The result was arranged with the sRGB-tagged patches on the top row and the AdobeRGB-tagged on the bottom, and with Safari on the left, Photoshop Elements in the centre, and Flock on the right.

    All the managed patches measure consistently HSB(120 degrees, 100% saturation, 79% brightness) and RGB(0, 201, 0), just the result one would expect, or at least hope, that the two different colour mapping engines of Adobe and Apple would provide, while the unmanaged sRGB patch in Flock is only slightly less bright with identical hue and saturation, and RGB(1, 180, 0)--some kind of error in Flock's rendition of the red channel, I'm not sure what or why.

    The slight but observable colour deviation of the AdobeRGB patch in the non-colour-managed browser on the lower right is just what would be expected by uncompensated display of the same colour defined in a different colour space and thus different RGB numbers.

    Photoshop users posting photos on Flickr sometimes forget to convert them from the AdobeRGB to the sRGB colour space, with the result that their photos have a desaturated look to them. The attached random example (AdobeRGB_vs_sRGB2_small.jpg) shows the result: the left half is a non-colour-managed browser showing a JPEG with an embedded AdobeRGB profile, while the right half shows the same image in the colour-managed Safari browser. Quite a difference in the facial reds and saturated fruit orange colour!

    Anyway, I hope these examples are as instructive to others as they were were to me.
    Attached Images Attached Images
    Last edited by mjdl; 15th June 2008 at 04:26 AM. Reason: Clarity and a better screen capture.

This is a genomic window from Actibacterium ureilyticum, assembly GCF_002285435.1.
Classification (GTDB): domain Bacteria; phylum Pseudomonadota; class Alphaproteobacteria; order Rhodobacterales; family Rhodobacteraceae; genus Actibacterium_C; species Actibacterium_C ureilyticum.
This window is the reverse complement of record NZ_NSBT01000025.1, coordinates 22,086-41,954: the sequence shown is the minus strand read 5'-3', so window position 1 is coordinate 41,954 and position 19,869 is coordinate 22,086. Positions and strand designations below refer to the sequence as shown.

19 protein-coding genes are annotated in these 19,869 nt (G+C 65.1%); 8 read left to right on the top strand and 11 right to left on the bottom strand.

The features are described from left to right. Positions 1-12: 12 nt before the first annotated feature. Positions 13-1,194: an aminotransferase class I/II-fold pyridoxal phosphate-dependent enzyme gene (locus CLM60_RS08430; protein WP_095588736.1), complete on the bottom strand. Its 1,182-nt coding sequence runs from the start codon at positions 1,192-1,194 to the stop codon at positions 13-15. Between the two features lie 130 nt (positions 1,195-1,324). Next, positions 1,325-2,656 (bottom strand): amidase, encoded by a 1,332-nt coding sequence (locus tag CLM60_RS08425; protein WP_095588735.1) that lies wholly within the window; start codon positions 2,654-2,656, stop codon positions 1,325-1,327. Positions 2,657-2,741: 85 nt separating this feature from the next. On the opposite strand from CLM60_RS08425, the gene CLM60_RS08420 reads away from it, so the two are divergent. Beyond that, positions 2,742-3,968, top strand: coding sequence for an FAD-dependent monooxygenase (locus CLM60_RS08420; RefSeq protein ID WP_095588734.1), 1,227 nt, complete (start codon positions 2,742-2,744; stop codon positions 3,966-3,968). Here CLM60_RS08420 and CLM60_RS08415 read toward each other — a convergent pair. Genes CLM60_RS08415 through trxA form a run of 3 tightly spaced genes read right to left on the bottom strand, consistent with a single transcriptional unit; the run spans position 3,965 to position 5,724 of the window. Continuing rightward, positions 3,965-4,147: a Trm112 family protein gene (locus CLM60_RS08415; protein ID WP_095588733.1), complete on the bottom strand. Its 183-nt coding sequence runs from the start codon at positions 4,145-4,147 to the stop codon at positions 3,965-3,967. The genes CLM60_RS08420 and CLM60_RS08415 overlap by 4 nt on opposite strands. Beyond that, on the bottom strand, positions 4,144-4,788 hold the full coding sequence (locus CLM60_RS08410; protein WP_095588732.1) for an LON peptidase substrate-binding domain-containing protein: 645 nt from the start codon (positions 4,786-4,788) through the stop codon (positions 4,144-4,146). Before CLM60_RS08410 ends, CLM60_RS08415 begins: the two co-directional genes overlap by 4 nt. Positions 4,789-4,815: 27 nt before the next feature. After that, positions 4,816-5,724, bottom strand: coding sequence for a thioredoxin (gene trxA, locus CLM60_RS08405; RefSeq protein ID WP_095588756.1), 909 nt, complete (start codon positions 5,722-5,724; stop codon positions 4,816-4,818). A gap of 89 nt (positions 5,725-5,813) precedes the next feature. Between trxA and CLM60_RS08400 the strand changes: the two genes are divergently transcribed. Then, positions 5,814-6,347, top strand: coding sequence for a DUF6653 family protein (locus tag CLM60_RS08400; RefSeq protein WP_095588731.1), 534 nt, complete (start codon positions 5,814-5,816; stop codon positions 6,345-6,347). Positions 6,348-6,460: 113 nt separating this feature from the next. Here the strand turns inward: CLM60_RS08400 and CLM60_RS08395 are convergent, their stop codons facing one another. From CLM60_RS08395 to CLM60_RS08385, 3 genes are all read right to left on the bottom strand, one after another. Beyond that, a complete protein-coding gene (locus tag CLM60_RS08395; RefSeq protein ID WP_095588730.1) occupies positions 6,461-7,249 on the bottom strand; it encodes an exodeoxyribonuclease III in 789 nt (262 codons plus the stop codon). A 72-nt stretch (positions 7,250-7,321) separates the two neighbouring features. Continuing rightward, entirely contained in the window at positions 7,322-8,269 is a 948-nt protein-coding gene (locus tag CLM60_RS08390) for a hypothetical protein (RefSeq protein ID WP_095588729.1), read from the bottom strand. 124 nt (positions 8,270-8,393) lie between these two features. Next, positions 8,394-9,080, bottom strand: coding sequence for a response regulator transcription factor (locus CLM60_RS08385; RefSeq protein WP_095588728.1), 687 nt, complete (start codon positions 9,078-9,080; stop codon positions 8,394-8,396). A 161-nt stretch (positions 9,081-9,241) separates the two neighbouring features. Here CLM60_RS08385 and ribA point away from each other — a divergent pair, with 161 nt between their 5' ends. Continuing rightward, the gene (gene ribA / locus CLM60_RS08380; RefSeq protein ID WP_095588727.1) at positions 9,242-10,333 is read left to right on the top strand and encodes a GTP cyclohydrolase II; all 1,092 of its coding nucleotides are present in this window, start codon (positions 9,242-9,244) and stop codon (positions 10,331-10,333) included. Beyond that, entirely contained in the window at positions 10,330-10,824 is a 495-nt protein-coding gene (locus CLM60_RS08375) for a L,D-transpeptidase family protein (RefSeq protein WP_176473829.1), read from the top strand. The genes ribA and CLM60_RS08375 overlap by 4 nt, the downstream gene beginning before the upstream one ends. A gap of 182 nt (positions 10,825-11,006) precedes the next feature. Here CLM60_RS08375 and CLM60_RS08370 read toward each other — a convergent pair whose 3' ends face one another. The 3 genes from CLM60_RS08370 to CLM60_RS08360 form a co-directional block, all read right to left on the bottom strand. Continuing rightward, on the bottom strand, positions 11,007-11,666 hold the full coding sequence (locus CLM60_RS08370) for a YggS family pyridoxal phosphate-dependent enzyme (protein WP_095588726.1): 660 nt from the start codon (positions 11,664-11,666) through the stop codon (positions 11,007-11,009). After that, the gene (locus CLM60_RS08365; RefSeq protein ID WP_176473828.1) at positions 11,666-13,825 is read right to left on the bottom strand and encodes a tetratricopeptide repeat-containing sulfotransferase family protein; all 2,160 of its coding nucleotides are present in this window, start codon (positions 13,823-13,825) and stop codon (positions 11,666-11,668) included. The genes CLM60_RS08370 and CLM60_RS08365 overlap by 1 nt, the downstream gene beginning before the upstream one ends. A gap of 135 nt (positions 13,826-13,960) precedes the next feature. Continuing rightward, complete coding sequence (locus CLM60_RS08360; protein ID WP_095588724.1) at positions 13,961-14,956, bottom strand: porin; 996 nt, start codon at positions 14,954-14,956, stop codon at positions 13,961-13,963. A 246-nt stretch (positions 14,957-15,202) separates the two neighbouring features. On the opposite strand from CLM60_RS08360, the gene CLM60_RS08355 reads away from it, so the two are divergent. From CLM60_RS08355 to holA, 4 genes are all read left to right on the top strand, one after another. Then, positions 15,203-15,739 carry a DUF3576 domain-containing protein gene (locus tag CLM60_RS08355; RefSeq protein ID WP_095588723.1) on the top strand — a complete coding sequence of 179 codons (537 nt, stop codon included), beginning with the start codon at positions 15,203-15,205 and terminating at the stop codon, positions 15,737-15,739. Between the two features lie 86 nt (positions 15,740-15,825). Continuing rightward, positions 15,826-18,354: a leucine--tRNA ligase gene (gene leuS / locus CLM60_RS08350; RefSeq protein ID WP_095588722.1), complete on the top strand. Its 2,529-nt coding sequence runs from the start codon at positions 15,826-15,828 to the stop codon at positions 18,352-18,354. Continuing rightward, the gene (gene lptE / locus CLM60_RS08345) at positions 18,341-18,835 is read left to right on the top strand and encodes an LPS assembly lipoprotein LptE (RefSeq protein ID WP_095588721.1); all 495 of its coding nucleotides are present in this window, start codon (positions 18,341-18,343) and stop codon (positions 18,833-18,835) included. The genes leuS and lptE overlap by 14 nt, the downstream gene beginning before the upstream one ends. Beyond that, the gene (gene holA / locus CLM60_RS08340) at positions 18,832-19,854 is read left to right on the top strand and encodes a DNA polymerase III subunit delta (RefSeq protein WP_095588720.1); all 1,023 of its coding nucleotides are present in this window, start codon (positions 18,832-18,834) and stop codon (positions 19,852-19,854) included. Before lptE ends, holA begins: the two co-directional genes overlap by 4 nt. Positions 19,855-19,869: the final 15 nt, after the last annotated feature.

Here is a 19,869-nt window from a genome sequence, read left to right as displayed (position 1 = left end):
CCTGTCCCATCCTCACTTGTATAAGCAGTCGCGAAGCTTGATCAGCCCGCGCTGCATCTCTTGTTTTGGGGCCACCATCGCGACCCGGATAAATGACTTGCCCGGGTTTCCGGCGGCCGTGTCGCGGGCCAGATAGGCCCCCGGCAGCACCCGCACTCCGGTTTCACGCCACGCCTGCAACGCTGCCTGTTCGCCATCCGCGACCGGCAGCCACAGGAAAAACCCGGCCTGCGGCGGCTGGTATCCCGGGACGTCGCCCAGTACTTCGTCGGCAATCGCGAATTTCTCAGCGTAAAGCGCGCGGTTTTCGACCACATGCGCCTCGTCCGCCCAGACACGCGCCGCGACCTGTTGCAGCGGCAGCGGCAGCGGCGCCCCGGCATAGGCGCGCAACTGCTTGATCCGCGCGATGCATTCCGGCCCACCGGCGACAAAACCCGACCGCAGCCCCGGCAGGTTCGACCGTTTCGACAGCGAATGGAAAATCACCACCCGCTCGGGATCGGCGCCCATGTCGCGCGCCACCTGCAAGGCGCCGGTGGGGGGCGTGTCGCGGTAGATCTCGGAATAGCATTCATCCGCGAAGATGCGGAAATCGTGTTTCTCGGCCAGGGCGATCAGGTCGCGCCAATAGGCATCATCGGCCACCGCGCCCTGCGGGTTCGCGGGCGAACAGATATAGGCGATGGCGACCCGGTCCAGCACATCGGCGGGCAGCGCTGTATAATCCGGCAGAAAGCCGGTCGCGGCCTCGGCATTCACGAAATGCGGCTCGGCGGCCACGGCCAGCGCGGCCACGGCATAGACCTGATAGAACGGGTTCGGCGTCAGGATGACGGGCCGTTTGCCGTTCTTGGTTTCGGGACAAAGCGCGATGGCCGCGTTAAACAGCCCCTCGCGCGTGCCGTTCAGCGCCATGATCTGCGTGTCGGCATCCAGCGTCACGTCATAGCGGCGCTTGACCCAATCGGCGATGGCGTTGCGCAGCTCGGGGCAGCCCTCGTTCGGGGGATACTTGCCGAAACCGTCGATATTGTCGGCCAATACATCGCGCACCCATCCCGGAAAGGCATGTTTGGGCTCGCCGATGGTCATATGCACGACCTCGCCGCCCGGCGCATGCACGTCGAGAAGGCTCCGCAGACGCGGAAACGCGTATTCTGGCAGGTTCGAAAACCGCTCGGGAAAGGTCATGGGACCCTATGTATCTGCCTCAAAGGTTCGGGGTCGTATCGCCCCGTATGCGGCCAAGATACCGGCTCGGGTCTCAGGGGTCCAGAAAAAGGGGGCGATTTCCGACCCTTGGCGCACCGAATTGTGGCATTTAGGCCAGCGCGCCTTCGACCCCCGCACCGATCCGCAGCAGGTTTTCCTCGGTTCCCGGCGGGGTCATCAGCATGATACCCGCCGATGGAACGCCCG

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    Re: Why do Adobe RGB 1998 photos look dull on my monitor?

    A side note: one very popular image viewer utility - FastStone Viewer, which I love for everyday image editing, you know, resizing, cropping, jpegging etc, actually has an option to enable color management (CMS). Once enabled, nothing changes regardless of the embedded color profile. If your using FastStone Viewer, knowing this may save some frustration. When in doubt, get a second opinion : ).

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    Re: Why do Adobe RGB 1998 photos look dull on my monitor?

    What I keep asking is when ALL browsers are going to catch up with Safari and Firefox3 (plus color management add-on) and be colour managed to the adobe RGB standard? Surely not too much to ask 10 years on?

    Although from McQ's examples I can see Photoshop (elements 4) does this chameleon act of picking up the correct colour for the image in hand, none of the applications I actually use do without altering the colour space ad hoc. Is this part of the monopolies' protection scheme?

    In the meantime it seems that one would need to keep a 3rd version (1=original, 2=reduced for quick reference for one's own use) for web posting. Is this what people do?

    Actually its going to go to 4 versions as my local camera club is going to be using a digital projector and that seems to need an intermediate size (1600x1200 as far as I can see) for big screen viewing; yet to discover what that will do with colour profiles using cheap PC software to run.

    Using Nikon Capture NX2 the original and edited nef files are merged into 1 and including a togglable step for any printing fine tune, otherwise maybe one would need 2 more versions.

    What is normal practice for more of you good people??